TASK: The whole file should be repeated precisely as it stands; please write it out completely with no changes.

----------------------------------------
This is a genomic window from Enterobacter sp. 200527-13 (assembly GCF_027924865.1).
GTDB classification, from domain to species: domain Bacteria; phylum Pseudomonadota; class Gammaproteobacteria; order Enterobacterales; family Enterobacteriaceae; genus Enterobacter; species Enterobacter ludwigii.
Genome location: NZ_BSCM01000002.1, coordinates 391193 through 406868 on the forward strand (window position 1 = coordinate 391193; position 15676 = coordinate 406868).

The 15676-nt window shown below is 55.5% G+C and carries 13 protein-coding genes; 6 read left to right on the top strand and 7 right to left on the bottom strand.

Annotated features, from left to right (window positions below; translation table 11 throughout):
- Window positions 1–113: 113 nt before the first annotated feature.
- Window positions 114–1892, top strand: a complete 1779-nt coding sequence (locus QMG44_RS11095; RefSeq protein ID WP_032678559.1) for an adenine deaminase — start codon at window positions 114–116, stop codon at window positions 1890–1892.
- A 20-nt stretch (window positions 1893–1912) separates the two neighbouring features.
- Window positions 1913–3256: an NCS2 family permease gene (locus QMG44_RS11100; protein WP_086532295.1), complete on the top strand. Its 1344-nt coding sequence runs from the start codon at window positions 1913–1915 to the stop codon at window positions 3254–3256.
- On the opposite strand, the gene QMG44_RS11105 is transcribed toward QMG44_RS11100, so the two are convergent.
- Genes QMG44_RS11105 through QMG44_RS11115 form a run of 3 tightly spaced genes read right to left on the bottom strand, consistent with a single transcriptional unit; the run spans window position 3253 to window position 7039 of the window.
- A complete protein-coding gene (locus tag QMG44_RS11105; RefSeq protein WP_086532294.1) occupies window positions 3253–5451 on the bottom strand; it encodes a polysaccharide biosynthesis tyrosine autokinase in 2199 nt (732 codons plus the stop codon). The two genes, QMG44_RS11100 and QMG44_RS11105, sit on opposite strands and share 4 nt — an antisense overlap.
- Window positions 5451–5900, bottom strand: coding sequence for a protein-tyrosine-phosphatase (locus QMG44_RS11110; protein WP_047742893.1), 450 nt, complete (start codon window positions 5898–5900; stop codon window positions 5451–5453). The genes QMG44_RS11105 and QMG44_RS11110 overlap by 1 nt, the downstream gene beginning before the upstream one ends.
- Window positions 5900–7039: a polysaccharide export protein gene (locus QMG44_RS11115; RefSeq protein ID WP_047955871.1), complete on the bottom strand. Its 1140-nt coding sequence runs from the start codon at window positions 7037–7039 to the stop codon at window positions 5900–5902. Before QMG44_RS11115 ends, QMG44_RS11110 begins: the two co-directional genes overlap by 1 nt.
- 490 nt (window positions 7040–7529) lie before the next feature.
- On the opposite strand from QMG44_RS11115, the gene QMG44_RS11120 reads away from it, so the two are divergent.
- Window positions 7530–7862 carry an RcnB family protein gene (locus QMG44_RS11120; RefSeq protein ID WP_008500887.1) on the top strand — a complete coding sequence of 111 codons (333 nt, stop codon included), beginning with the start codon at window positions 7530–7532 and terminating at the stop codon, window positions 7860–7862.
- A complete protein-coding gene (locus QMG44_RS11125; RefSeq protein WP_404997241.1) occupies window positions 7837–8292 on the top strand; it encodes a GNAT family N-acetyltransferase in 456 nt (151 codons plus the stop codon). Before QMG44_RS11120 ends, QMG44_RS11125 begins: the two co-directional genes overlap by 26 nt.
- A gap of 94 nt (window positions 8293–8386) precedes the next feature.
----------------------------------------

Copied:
This is a genomic window from Enterobacter sp. 200527-13 (assembly GCF_027924865.1).
GTDB classification, from domain to species: domain Bacteria; phylum Pseudomonadota; class Gammaproteobacteria; order Enterobacterales; family Enterobacteriaceae; genus Enterobacter; species Enterobacter ludwigii.
Genome location: NZ_BSCM01000002.1, coordinates 391193 through 406868 on the forward strand (window position 1 = coordinate 391193; position 15676 = coordinate 406868).

The 15676-nt window shown below is 55.5% G+C and carries 13 protein-coding genes; 6 read left to right on the top strand and 7 right to left on the bottom strand.

Annotated features, from left to right (window positions below; translation table 11 throughout):
- Window positions 1–113: 113 nt before the first annotated feature.
- Window positions 114–1892, top strand: a complete 1779-nt coding sequence (locus QMG44_RS11095; RefSeq protein ID WP_032678559.1) for an adenine deaminase — start codon at window positions 114–116, stop codon at window positions 1890–1892.
- A 20-nt stretch (window positions 1893–1912) separates the two neighbouring features.
- Window positions 1913–3256: an NCS2 family permease gene (locus QMG44_RS11100; protein WP_086532295.1), complete on the top strand. Its 1344-nt coding sequence runs from the start codon at window positions 1913–1915 to the stop codon at window positions 3254–3256.
- On the opposite strand, the gene QMG44_RS11105 is transcribed toward QMG44_RS11100, so the two are convergent.
- Genes QMG44_RS11105 through QMG44_RS11115 form a run of 3 tightly spaced genes read right to left on the bottom strand, consistent with a single transcriptional unit; the run spans window position 3253 to window position 7039 of the window.
- A complete protein-coding gene (locus tag QMG44_RS11105; RefSeq protein WP_086532294.1) occupies window positions 3253–5451 on the bottom strand; it encodes a polysaccharide biosynthesis tyrosine autokinase in 2199 nt (732 codons plus the stop codon). The two genes, QMG44_RS11100 and QMG44_RS11105, sit on opposite strands and share 4 nt — an antisense overlap.
- Window positions 5451–5900, bottom strand: coding sequence for a protein-tyrosine-phosphatase (locus QMG44_RS11110; protein WP_047742893.1), 450 nt, complete (start codon window positions 5898–5900; stop codon window positions 5451–5453). The genes QMG44_RS11105 and QMG44_RS11110 overlap by 1 nt, the downstream gene beginning before the upstream one ends.
- Window positions 5900–7039: a polysaccharide export protein gene (locus QMG44_RS11115; RefSeq protein ID WP_047955871.1), complete on the bottom strand. Its 1140-nt coding sequence runs from the start codon at window positions 7037–7039 to the stop codon at window positions 5900–5902. Before QMG44_RS11115 ends, QMG44_RS11110 begins: the two co-directional genes overlap by 1 nt.
- 490 nt (window positions 7040–7529) lie before the next feature.
- On the opposite strand from QMG44_RS11115, the gene QMG44_RS11120 reads away from it, so the two are divergent.
- Window positions 7530–7862 carry an RcnB family protein gene (locus QMG44_RS11120; RefSeq protein ID WP_008500887.1) on the top strand — a complete coding sequence of 111 codons (333 nt, stop codon included), beginning with the start codon at window positions 7530–7532 and terminating at the stop codon, window positions 7860–7862.
- A complete protein-coding gene (locus QMG44_RS11125; RefSeq protein WP_404997241.1) occupies window positions 7837–8292 on the top strand; it encodes a GNAT family N-acetyltransferase in 456 nt (151 codons plus the stop codon). Before QMG44_RS11120 ends, QMG44_RS11125 begins: the two co-directional genes overlap by 26 nt.
- A gap of 94 nt (window positions 8293–8386) precedes the next feature.